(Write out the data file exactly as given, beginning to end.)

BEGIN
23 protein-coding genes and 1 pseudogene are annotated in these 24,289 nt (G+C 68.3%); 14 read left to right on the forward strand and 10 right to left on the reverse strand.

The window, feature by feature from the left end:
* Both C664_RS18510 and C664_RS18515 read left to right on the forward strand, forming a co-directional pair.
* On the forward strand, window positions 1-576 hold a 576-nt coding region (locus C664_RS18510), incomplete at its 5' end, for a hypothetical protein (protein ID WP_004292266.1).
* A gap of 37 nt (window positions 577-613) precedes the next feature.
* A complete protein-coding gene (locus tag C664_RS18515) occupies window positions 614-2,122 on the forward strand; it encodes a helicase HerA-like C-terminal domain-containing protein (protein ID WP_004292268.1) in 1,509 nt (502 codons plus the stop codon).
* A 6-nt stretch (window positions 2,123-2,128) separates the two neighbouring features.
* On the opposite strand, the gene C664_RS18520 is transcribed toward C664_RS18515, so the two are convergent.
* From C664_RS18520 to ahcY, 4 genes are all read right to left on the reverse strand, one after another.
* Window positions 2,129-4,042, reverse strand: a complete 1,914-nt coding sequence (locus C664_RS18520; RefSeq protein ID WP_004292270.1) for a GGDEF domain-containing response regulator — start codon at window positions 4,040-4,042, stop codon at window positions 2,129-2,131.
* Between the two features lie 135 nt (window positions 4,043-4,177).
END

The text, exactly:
23 protein-coding genes and 1 pseudogene are annotated in these 24,289 nt (G+C 68.3%); 14 read left to right on the forward strand and 10 right to left on the reverse strand.

The window, feature by feature from the left end:
* Both C664_RS18510 and C664_RS18515 read left to right on the forward strand, forming a co-directional pair.
* On the forward strand, window positions 1-576 hold a 576-nt coding region (locus C664_RS18510), incomplete at its 5' end, for a hypothetical protein (protein ID WP_004292266.1).
* A gap of 37 nt (window positions 577-613) precedes the next feature.
* A complete protein-coding gene (locus tag C664_RS18515) occupies window positions 614-2,122 on the forward strand; it encodes a helicase HerA-like C-terminal domain-containing protein (protein ID WP_004292268.1) in 1,509 nt (502 codons plus the stop codon).
* A 6-nt stretch (window positions 2,123-2,128) separates the two neighbouring features.
* On the opposite strand, the gene C664_RS18520 is transcribed toward C664_RS18515, so the two are convergent.
* From C664_RS18520 to ahcY, 4 genes are all read right to left on the reverse strand, one after another.
* Window positions 2,129-4,042, reverse strand: a complete 1,914-nt coding sequence (locus C664_RS18520; RefSeq protein ID WP_004292270.1) for a GGDEF domain-containing response regulator — start codon at window positions 4,040-4,042, stop codon at window positions 2,129-2,131.
* Between the two features lie 135 nt (window positions 4,043-4,177).